- The Biden administration on April 19 restored key regulations in the National Environmental Policy Act, which requires review of federal projects to assess their likely impacts on climate change and nearby communities. The changes to the NEPA rules will go into effect in late May, and could mean proposed infrastructure like highways, pipelines and railways take more time to get approved.
- Former President Donald Trump loosened the country’s oldest environmental law in 2020 in an effort to accelerate projects, shortening the period for gathering environmental information and community input, and allowing federal officials to disregard projects’ likely contributions to climate change. This update reverses some of Trump’s changes.
- Construction industry groups said the new rules will increase costs for contractors and delay critical projects enabled by the federal Infrastructure Investment and Jobs Act. Climate advocates welcomed the changes, as did state transportation officials, who said returning to longstanding rules would lend certainty to infrastructure projects.
NEPA is a foundational environmental law, enacted in 1969, which has served as a key tool for activists and community groups to oppose projects they don’t want. Construction industry leaders have long decried how the NEPA process can delay federal builds.
Former president Trump said he weakened NEPA rules to speed up projects and create jobs. Before that, the last significant rewrite was in 1986 under Ronald Reagan.
Among other requirements, Trump’s changes included a two-year time limit for environmental impact statements and a prohibition keeping federal agencies from considering projects’ impact on climate change when approving projects. It also mandated increased coordination between agencies and use of local, state and tribal documentation to avoid duplicating efforts at the federal level.
However, a more rigorous environmental review up front will actually speed project completion, White House Council on Environmental Quality Chair Brenda Mallory said in a press conference, since those approved will be more likely to withstand legal challenges. Courts have reversed many Trump-era environmental decisions after finding projects did not undergo sufficient analysis.
Here are the new NEPA changes, which Biden first proposed in October:
- Federal agencies must consider the indirect and cumulative environmental impacts of the projects they review, not just the direct ones. They must also analyze how climate change might affect the new infrastructure later on.
- Federal agencies have more flexibility to consider alternatives to proposed projects that would meet the same goals, and can now work with local communities to determine the “purpose and need” of a given project.
- Federal agencies also have more flexibility to tweak their environmental review processes — which can be more, but not less, stringent than the CEQ’s procedures.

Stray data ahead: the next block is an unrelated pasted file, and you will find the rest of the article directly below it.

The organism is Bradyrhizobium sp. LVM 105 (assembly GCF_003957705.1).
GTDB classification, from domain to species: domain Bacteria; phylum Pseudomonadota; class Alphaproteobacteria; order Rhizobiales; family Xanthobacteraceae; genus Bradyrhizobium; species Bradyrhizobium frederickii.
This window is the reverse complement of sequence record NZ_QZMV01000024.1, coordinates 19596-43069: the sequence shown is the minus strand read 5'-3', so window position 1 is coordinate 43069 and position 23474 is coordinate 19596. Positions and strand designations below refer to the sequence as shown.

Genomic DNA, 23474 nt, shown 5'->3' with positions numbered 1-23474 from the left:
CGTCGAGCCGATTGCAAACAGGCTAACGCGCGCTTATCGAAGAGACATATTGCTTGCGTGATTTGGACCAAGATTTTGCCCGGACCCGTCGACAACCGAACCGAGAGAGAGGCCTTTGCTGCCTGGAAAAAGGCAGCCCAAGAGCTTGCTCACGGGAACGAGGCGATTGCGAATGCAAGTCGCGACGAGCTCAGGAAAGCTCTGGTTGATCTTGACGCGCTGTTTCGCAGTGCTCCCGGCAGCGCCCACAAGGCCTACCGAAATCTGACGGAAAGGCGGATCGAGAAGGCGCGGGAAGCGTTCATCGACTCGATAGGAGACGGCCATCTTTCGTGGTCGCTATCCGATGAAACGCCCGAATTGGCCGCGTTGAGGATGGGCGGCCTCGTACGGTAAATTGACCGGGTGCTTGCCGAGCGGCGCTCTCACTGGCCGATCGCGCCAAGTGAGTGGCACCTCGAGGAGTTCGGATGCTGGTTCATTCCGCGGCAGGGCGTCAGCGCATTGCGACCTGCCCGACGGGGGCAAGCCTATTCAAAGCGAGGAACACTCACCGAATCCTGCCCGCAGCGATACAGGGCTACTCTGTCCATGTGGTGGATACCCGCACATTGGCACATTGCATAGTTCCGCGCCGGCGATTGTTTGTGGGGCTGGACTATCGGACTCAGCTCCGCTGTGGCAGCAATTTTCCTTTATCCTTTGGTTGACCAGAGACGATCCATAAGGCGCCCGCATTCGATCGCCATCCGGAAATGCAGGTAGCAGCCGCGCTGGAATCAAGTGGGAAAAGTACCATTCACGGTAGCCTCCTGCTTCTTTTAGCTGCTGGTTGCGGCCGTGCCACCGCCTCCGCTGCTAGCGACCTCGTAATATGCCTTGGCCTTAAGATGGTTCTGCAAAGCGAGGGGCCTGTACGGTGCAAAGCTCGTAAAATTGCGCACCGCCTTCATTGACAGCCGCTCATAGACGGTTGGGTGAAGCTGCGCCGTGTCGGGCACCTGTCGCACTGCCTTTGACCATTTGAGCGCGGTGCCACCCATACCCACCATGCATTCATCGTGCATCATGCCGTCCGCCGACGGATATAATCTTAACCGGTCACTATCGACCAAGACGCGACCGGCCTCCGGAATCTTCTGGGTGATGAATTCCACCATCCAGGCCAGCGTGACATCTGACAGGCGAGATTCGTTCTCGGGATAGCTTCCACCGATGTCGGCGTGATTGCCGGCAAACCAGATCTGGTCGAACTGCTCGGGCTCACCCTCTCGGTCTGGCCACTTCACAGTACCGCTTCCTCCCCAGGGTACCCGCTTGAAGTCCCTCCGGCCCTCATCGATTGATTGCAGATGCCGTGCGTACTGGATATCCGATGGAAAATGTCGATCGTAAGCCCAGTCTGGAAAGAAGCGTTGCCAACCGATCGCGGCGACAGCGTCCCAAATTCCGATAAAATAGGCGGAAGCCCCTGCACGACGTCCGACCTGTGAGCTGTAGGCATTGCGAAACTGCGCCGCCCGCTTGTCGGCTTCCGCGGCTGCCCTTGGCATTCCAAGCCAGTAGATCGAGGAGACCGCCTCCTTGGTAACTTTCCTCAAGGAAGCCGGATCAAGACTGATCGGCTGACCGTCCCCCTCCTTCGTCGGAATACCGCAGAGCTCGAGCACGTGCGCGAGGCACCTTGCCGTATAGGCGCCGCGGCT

Federal agencies are not required to reject projects likely to worsen climate change, but must examine and report the impacts. This update was the first of a two-part process and in the coming months, NEPA will likely see more changes as the administration enters the second phase.
Worth noting for public works contractors: Changes made to NEPA as part of the passage of the $1.2 trillion infrastructure act last November shorten the environmental impact statement timeline to two years and cap the document at 200 pages, and exclude certain infrastructure (such as some gas pipelines and low-budget surface transit projects) from the environmental review entirely. These waivers remain on the books.
Environmental advocates praised the new rules; those in the infrastructure space had mixed reactions. Melissa Savage with the American Association of State Highway and Transportation Officials told Route Fifty the group supports the changes, in large part because they reinstitute familiar rules. Construction industry groups panned the updates.
“It seems clear the Biden administration is intent on doubling down on regulations that will undermine the potential benefits of the bipartisan infrastructure bill,” said Brian Turmail, vice president of public affairs with Associated General Contractors of America. “Slower approvals do not mean cleaner projects, but they do guarantee costlier ones.”
“Because of this regulation and new Buy America rules the administration issued on Monday, many Americans will soon wonder why so little got accomplished with this trillion dollar investment, undermining the political case for future, similar, investments,” he said.
American Road & Transportation Builders Association President & CEO David Bauer said in a press release, “Reinstating outdated regulations that require project sponsors to guess about the indirect impacts of transportation improvements only guarantees that those projects will take too long to deliver.”
ARTBA is currently helping defend the Trump administration’s NEPA changes in federal court.